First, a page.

First post, and a new beginning for me. My goal is to post the 5 best things I have come across and describe a certain theme each week and hopefully end with something funny or cool.

My observations this week across the US and Europe have revolved around understanding the importance of the individual as the product.

You Are The Product

Many people will be familiar with this concept in relation to the proliferation of free internet services like Gmail and Facebook. If you aren’t paying for the product, you are the product. Most of the world has made an uneasy peace with this. However, Ben and James at Exponent this week discussed how that has wrought havoc on the traditional understanding of monopoly. I consider this their best ever episode to date.

Link 1: Exponent 111 (http://exponent.fm/episode-111-lamentation-not-condemnation/)

It is a tragedy when companies that have willing users as their product don’t even realize it, fumbling their biggest advantage. Nowhere was this clearer than in this week’s analysis of Twitter’s failures:

Link 2: The Pulse of the Planet (https://exponents.co/the-pulse-of-the-planet-flatlined/)

In Twitter’s early days, its APIs offered third party developers nearly unmitigated access to the product’s core features.

A large number of developers used that access to build and monetize their own Twitter apps, search engines, and aggregators. Some of these products ended up becoming more compelling than Twitter’s own.

But then, in August of 2012, Twitter changed the rules. It placed a hard cap on the total number of users any third party Twitter client could have. It also added strict requirements to the functionality these apps included. And as Twitter added new features to its own web and mobile apps over the next few years, it generally did not include access to them in its APIs.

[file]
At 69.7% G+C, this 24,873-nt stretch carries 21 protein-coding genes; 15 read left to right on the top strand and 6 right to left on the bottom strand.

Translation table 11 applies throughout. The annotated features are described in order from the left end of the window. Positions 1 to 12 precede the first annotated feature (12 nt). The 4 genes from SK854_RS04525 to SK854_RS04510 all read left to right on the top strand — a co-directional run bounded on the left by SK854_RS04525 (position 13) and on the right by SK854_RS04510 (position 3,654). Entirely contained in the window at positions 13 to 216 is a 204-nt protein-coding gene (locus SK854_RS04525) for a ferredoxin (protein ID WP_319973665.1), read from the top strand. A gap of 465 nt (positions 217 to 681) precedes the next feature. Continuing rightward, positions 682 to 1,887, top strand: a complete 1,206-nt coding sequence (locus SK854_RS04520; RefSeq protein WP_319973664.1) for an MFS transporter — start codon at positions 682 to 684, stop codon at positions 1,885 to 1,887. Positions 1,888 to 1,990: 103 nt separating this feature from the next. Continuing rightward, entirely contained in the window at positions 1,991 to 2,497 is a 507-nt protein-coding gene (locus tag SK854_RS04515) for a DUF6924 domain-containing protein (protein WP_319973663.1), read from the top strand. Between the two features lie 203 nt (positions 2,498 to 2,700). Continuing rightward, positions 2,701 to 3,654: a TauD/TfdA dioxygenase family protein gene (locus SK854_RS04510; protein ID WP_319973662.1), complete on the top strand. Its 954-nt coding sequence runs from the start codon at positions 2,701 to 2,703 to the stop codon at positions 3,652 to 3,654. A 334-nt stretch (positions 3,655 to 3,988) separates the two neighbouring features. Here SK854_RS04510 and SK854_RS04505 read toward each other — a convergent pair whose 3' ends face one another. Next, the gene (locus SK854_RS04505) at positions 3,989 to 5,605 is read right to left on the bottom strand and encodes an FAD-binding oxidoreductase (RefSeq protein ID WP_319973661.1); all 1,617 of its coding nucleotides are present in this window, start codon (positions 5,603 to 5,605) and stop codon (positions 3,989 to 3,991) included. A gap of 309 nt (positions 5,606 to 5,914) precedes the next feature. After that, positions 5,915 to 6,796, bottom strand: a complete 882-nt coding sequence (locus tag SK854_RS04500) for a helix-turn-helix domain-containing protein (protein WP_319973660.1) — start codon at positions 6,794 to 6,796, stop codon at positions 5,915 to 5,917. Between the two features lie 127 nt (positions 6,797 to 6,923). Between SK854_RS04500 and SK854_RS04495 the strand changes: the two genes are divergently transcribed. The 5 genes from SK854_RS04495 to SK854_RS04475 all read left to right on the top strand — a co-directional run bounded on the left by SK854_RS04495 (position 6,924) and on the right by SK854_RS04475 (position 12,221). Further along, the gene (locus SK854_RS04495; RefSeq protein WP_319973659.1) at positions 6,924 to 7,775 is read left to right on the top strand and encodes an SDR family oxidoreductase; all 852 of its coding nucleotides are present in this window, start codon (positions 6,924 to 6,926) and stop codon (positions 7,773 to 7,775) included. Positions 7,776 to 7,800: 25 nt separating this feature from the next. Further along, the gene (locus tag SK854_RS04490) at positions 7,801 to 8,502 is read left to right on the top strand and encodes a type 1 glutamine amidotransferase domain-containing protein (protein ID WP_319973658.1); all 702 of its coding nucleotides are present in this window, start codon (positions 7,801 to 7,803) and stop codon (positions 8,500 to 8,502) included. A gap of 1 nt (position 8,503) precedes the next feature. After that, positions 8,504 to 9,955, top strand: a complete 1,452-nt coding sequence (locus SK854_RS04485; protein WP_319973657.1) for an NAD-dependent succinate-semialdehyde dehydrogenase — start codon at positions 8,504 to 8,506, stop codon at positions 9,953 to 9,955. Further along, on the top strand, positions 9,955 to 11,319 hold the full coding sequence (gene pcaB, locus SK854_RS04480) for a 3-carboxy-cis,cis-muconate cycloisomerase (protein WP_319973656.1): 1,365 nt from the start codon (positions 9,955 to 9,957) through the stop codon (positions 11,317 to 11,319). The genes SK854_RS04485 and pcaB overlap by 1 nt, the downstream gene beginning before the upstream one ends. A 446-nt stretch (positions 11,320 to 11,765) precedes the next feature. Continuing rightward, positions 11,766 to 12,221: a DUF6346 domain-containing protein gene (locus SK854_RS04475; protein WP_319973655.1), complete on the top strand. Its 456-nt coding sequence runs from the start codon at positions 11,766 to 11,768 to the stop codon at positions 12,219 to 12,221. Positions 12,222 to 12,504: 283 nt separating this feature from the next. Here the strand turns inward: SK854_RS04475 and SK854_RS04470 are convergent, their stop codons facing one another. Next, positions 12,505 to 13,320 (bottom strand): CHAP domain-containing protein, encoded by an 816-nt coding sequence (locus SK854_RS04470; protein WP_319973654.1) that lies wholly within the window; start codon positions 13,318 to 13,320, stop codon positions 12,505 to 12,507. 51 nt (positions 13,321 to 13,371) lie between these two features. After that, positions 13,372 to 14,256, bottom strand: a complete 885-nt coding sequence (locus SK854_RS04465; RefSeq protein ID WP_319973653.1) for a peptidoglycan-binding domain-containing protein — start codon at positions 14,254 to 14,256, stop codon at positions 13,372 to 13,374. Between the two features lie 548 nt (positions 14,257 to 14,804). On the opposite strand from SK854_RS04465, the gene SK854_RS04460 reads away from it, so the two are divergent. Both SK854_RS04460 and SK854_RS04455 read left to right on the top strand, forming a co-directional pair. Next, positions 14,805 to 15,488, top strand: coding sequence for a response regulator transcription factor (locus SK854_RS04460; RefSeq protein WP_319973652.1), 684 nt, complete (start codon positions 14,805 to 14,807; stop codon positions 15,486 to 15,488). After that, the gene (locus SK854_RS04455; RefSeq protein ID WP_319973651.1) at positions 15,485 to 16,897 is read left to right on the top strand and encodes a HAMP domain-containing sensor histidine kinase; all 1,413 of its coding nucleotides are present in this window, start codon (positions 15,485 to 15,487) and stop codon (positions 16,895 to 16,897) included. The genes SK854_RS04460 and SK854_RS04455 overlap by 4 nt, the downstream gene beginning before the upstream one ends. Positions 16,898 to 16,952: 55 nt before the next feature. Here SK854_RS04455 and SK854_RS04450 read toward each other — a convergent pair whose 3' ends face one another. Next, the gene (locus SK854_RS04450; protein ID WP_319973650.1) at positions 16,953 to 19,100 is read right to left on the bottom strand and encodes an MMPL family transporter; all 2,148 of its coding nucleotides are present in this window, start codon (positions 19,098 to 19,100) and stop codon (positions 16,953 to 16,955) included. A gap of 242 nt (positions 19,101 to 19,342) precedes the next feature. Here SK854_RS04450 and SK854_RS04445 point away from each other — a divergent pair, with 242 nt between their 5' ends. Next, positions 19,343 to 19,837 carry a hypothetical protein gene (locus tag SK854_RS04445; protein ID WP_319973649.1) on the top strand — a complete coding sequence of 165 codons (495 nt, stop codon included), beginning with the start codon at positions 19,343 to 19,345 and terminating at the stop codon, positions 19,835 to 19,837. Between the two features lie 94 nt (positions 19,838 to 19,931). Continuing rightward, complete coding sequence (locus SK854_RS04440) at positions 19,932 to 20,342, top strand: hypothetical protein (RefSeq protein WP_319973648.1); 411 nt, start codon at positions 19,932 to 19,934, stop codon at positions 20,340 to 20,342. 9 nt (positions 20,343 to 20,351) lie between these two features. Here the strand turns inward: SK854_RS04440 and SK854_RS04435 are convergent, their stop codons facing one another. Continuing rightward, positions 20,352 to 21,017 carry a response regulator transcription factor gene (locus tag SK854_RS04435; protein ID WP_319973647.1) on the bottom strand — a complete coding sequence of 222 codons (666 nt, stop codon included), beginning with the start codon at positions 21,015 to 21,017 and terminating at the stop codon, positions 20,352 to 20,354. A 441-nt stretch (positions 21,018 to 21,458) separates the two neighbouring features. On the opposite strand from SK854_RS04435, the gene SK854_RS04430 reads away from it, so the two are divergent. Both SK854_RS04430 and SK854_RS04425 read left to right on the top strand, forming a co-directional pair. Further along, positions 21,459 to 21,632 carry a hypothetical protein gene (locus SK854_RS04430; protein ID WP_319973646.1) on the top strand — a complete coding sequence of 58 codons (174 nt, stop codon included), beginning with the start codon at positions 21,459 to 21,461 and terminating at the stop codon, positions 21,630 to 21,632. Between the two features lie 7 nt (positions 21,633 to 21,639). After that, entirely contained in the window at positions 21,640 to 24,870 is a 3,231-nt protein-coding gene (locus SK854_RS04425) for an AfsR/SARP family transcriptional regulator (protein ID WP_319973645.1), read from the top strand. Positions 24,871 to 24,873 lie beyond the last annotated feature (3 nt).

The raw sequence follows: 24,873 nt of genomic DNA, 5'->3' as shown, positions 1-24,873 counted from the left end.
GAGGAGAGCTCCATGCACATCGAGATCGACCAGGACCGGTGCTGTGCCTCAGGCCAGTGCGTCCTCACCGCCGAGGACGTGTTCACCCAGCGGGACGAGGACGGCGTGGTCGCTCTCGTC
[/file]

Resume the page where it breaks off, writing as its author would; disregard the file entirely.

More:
In Sethi’s view, Twitter’s decision to stifle its developer ecosystem was likely its fatal mistake, and its fate of eventual stagnation was sealed right there.

Productize Yourself

While the cultivation of users as products is relatively well understood now in online services, I think there is a parallel theme that is still emerging in the labor market. Professionals of all stripes need to think of and manage themselves as products instead of workers. By thinking about themselves as “product”, I mean literally to reconsider everything about how you work as though it were just another thing being made by a company you run, from how it is branded, to how it is distributed, to how it is paid for.

In case it isn’t clear: Rethink how you are branded, how companies and clients get access to you, and the basis on which you get paid.

While the tech industry is very familiar with the appeal of productized services, this concept is only just arriving to other professions like legal services, and is actively discouraged in my home turf of financial services.

The benefit to the individual is clear: a career identity that can be bigger than that of the employer’s, inbound job interest, maximum leverage on time, talent and interest.

Other Links

Link 3: This startup investing framework from Ann-Miura Ko is extremely well thought out

Link 4: Freakonomics investigation into why the visual effects industry is going bankrupt at the same time it is entering a massive boom

Link 5: Wait But Why explains Elon Musk’s NeuraLink project

The Weekly LOL

 

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